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Creating the Opportunity for an Internship

Creating the Opportunity for an Internship

Kelly McCausey | Excelle

I get at least one email a week asking if I would consider becoming a mentor. As a full time internet marketing mom, I’m doing what thousands of others wish to do so the requests aren’t surprising — it’s just not easy to know how to respond. I don’t like saying no to a genuine request, but mentoring is time consuming.

I already do paid coaching and have to limit the number of clients I take in order to stay in balance with the rest of my business and personal life. I also see mentoring as a big responsibility. It isn’t a relationship that I’m going to enter into lightly.

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The year before last I discovered a way to say yes to a few of these requests and that is by taking on an occasional intern.

Business internships are as old as business itself. Many crafts are learned best via apprenticeship versus a more traditional learning environment. In an internship, you have an opportunity to learn by doing. Being privy to the how and why of things rather than simply being told what to do results in a lower learning curve and more valuable experience.

I started out by offering a podcasting internship. I used the opportunity to mentor my intern in everything to do with producing and promoting a podcast. The long term goal was to duplicate myself and potentially have someone to delegate future work to. I created a learning track and spent a lot of one on one time with the intern.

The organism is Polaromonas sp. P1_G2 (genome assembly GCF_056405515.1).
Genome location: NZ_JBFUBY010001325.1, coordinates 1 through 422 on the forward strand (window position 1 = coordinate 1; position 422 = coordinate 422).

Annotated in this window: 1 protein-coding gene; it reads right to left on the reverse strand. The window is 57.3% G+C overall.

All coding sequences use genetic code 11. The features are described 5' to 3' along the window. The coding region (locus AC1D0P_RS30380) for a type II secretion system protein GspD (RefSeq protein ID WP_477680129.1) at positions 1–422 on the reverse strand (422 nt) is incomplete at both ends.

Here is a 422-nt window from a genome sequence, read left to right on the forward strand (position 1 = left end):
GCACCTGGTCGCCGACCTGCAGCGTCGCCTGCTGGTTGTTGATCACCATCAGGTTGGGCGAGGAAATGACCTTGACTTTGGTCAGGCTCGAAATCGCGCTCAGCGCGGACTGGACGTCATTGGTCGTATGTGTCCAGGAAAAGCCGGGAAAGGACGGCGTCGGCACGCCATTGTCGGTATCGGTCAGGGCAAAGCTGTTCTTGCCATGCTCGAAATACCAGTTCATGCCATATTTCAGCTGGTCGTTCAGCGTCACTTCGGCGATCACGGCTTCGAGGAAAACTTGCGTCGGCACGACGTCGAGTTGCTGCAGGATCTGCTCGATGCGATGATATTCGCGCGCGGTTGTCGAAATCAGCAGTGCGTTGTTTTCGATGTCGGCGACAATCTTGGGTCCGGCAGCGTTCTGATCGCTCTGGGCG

The situation turned out very well. My intern is in business for herself today offering specialized podcast and new media services to others. I no longer take production clients, making referrals to her instead.

Benefits in the internship relationship go both ways. The intern gets my one on one attention as well as access to valuable learning resources. In the process of learning, my intern works with me on my own projects. The extra set of hands is much appreciated.

There are a few risks involved that should be evaluated. If you’re letting an intern work on your own business, you’ll have to give them access to private information — so trust is a big issue. I have my interns sign a nondisclosure agreement and set up easily revocable access whenever possible.

Approach your internship opportunity just like a paid job opening. Advertise the position, describe the benefits and responsibilities and accept resumes. Don’t be shy about stating your expectations and management style. I recommend a two part interview process. The goal is to get several impressions of your potential intern before making a decision.

Your internship opportunity should have a set length of time. I personally like to work in ten week segments with a specific skill set in focus. I have asked for a commitment of ten to twenty hours a week depending on the complexity of our end goals. Make a list of learning objectives and develop a plan for evaluation. Write up a contract that clearly outlines responsibilities on both sides. There has to be a way in the end for you and your intern to know if the internship has been successful.

If at any time an intern shows a lack of commitment, I hold them accountable. And if their level of involvement doesn’t improve, I will end the internship. I haven’t had to actually let an intern go but I have had to discuss commitment issues. I think it would be a disservice to the intern for me to be anything less than professional in our relationship and that means holding them up to their contract.

Are you ready to take on an intern? Being a mentor to someone is serious business. It is not just an opportunity to get some free work done for you. If you have an excellent grasp on your trade, you could be ready to offer another an internship opportunity. When you find that people come to you often with questions or requests for advice, you are probably in the perfect position to help someone out.

Related Reads:
Don’t Be Afraid to Be an Expert
Why Professional Conferences Are a Must
It’s Not a Glass Ceiling, It’s a Sticky Floor

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